- A straightforward approach can be a very appreciated value. You provide value when you do only what is needed. This may include advising a client that nothing need be done, telling the client how to proceed without the your involvement or expense, or finding a simple solution. Simple solutions are, by their very nature, often under-rated and under-valued. But providing a reasonably acceptable solution, even though deluxe alternatives might be available, is a real mark of value when the client only needs a reasonably acceptable product.
- Guaranteeing satisfaction is certainly value. Clients stick with you when they know that you will “make it right” in terms of what is done or what is charged.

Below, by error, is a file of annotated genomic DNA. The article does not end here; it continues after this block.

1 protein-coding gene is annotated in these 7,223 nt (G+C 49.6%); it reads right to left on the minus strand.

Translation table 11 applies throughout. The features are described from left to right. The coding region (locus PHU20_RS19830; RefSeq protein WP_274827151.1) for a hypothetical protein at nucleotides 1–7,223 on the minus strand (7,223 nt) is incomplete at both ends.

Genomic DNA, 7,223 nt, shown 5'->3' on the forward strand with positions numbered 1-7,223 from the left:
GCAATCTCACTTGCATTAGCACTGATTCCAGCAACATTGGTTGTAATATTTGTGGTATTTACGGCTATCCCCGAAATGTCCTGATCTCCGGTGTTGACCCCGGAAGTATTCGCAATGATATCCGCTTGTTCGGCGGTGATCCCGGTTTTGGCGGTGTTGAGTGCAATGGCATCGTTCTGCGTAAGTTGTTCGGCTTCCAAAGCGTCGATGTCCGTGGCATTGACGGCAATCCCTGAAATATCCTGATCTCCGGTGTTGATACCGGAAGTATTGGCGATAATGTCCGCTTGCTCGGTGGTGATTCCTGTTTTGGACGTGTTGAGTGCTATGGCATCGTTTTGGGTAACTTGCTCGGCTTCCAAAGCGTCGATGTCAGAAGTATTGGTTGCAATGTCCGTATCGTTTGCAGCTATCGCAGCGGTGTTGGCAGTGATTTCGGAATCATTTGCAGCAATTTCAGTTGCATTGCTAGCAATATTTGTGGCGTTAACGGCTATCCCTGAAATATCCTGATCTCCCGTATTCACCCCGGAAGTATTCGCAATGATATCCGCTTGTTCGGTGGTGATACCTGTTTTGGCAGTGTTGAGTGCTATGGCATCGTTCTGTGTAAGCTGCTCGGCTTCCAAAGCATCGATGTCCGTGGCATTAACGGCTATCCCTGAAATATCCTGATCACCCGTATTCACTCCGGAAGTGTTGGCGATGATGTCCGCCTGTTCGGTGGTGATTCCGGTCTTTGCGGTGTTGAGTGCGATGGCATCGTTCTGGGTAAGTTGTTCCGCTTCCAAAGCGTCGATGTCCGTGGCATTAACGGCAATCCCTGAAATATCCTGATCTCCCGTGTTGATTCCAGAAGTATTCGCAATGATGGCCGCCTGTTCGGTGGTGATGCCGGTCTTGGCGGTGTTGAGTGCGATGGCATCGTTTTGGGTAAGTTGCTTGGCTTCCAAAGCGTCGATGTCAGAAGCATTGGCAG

And as far as communicating this value, the book advises that service providers who are adept in the art of articulating value are able to do three things:
- Make clients feel smarter for having hired the right advisor
- Teach clients how to articulate their own value to top management
- Use scope changes and unexpected issues to deliver more value to clients
So, the skilled communicator shares every major breakthrough, problem solved and obstacle overcome with his clients. He speaks in terms the client understands and considers important by focusing on extras such as time saved, costs avoided, risks mitigated, and outcomes that were dramatically better than expected. And he confirms scope changes in real-time, outlining the full implications of the changes before discussing fees; discusses the impact on budget, resources, and timing; and proactively shares his recommendations for handling any changes in order to keep the original parameters as intact as possible.